How To: Snake a Toilet
Follow this guide to unclog the commode safely and quickly so you can go on to more fun projects!
Let’s face it: Dealing with a clogged toilet is about as much fun—but, unfortunately, just as necessary—as a root canal. So if you’ve tried a plunger, a hot-water flush, or even a homemade baking soda solution and things still aren’t flowing like they should, it’s probably time summon the snake (also known as a plumber’s auger).
That doesn’t necessarily mean calling a pro, however. You can rent a snake specifically made for the task at hand from your local hardware store for about $10 to $15 per day (far more affordable than even the most reasonable $50-an-hour plumber’s fee).
A drain snake is a highly effective tool that features a long metal cable with a coiled hook at the tip, perfect for dredging unwanted material from your commode. Simply follow the steps here to learn how to snake a toilet and simply flush the problem away.
Call your favorite hardware store to find out if it rents augers suitable for toilets. Check one out for the day and familiarize yourself with its mechanics before use. The drain snake, housed within a thin rubber hose, has an angled handle that also acts as a crank on one end; the other end goes into the toilet bowl. (An electric auger would attach to your power drill, but manual augers are usually successful for this job and cost far less to rent.)
Put on your rubber gloves and place a large, empty bucket or waterproof container next to the toilet. Position the business end of the auger’s cable into the toilet bowl and aim it toward the drain in the back. Crank the handle clockwise to release and extend the cable down into the drain; keep turning the crank until it stops—you’ve reached the clog.
Pull back slightly on the snake. If you feel resistance, it likely means you’ve hooked the source, so turn the crank in the opposite direction to bring the unwanted material back to the surface. Remove it from the bowl and dispose of it in the bucket. Repeat as necessary to make sure you’ve freed the clog entirely. Then retract the auger by cranking the handle counter-clockwise and place the wet end in the bucket.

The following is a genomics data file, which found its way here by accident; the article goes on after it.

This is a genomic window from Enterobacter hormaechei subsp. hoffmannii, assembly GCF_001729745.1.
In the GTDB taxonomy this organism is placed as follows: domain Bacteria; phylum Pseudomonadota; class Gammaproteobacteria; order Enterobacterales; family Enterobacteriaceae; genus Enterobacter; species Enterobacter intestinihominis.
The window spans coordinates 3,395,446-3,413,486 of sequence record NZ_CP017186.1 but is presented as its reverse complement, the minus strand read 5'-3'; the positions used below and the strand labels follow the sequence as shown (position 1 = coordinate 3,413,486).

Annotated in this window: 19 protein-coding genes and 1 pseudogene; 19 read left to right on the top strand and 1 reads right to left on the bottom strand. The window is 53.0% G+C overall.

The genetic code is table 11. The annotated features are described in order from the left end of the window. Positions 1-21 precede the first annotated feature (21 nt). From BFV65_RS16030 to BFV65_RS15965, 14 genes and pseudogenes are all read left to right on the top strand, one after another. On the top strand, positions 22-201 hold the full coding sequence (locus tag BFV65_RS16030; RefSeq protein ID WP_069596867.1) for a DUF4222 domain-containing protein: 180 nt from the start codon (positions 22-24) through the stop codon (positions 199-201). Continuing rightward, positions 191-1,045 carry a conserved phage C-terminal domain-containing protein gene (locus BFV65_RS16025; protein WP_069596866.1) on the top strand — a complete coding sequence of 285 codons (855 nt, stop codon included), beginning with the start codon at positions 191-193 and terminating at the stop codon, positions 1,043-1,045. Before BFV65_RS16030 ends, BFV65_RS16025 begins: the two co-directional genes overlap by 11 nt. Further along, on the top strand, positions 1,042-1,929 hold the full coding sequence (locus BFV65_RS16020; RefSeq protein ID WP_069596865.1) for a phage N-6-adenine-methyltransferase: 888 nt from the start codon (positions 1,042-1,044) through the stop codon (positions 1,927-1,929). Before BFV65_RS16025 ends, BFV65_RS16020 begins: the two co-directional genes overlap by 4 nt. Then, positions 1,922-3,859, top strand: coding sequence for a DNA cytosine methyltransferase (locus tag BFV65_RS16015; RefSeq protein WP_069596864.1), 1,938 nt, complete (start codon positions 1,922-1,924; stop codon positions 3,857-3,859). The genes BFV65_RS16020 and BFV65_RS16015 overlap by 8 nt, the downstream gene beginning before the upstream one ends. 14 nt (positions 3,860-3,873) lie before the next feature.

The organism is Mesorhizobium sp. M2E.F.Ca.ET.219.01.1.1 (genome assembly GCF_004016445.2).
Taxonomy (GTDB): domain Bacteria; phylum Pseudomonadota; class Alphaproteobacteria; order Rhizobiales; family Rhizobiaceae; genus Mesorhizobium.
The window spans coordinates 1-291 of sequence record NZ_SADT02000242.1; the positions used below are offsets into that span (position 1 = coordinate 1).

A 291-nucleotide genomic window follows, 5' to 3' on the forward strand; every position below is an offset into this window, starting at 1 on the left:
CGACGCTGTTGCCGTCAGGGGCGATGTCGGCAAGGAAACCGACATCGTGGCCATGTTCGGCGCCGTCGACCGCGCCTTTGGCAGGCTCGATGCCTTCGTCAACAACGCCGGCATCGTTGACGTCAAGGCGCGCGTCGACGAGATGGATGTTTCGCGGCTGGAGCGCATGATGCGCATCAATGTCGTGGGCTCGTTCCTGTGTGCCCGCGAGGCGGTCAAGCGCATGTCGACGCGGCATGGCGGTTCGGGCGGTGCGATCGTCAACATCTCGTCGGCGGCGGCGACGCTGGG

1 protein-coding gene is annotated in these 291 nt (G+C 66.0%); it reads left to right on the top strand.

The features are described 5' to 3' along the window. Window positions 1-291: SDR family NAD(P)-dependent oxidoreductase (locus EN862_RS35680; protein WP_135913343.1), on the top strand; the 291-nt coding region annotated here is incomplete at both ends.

If you’re unable to pull out the clog out entirely, attempt to break it up enough so that it will flush down. Crank the cable as far as it will go, jiggle it lightly, retract, and repeat several times. Once you’re able to move it farther and more freely than you were when you started, you’ve breached the clog. Now, remove the auger and stick the business end in the bucket.
To avoid the possibility of overflow when you flush, remove the tank lid and manually stop the flapper from releasing too much water into the bowl. It’s a two-handed procedure: With your less-dominant hand, flush the toilet as usual and close the flapper—the 2- or 3-inch rubber disc attached to a chain inside your tank—with your dominant hand to prevent the bowl from filling up too high. Once you’re sure the clog is gone, flush again while leaving the flapper alone.
To clean up, dump any waste collected in the bucket back into the toilet in small amounts and flush to make sure it all goes down without causing a new clog. Then, thoroughly clean the bucket and the auger with very hot water and bleach or vinegar before returning it to the store.
Avoiding Future Clogs
You may be able to save yourself the trouble of a repeat performance by being careful about what you put in the commode. The safest approach is to flush toilet paper only. Sanitary products, paper towels, dental floss, and hair should never be flushed. If you have particularly old or sensitive pipes, consider switching to a lighter ply brand of toilet paper to help keep things moving along.